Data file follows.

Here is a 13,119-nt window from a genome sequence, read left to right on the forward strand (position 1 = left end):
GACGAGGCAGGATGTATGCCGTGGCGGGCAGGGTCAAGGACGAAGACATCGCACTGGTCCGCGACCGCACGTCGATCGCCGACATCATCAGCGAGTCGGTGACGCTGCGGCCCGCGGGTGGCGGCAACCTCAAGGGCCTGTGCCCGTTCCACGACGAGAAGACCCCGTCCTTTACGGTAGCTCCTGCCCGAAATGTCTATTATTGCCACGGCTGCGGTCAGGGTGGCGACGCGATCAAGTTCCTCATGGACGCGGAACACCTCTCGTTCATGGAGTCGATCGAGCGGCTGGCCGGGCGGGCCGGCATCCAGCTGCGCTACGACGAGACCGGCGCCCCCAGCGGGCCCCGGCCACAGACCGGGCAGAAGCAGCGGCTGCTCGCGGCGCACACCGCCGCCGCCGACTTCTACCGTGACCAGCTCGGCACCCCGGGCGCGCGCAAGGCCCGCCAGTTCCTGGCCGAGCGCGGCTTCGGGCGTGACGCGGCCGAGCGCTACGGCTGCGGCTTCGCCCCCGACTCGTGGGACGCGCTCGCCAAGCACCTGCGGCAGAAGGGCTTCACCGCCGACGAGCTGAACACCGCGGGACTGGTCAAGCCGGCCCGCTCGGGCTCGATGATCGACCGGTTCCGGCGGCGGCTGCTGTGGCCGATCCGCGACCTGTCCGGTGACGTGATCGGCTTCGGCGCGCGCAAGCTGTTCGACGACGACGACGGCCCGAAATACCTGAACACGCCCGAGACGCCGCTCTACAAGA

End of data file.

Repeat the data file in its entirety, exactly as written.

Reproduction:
Here is a 13,119-nt window from a genome sequence, read left to right on the forward strand (position 1 = left end):
GACGAGGCAGGATGTATGCCGTGGCGGGCAGGGTCAAGGACGAAGACATCGCACTGGTCCGCGACCGCACGTCGATCGCCGACATCATCAGCGAGTCGGTGACGCTGCGGCCCGCGGGTGGCGGCAACCTCAAGGGCCTGTGCCCGTTCCACGACGAGAAGACCCCGTCCTTTACGGTAGCTCCTGCCCGAAATGTCTATTATTGCCACGGCTGCGGTCAGGGTGGCGACGCGATCAAGTTCCTCATGGACGCGGAACACCTCTCGTTCATGGAGTCGATCGAGCGGCTGGCCGGGCGGGCCGGCATCCAGCTGCGCTACGACGAGACCGGCGCCCCCAGCGGGCCCCGGCCACAGACCGGGCAGAAGCAGCGGCTGCTCGCGGCGCACACCGCCGCCGCCGACTTCTACCGTGACCAGCTCGGCACCCCGGGCGCGCGCAAGGCCCGCCAGTTCCTGGCCGAGCGCGGCTTCGGGCGTGACGCGGCCGAGCGCTACGGCTGCGGCTTCGCCCCCGACTCGTGGGACGCGCTCGCCAAGCACCTGCGGCAGAAGGGCTTCACCGCCGACGAGCTGAACACCGCGGGACTGGTCAAGCCGGCCCGCTCGGGCTCGATGATCGACCGGTTCCGGCGGCGGCTGCTGTGGCCGATCCGCGACCTGTCCGGTGACGTGATCGGCTTCGGCGCGCGCAAGCTGTTCGACGACGACGACGGCCCGAAATACCTGAACACGCCCGAGACGCCGCTCTACAAGA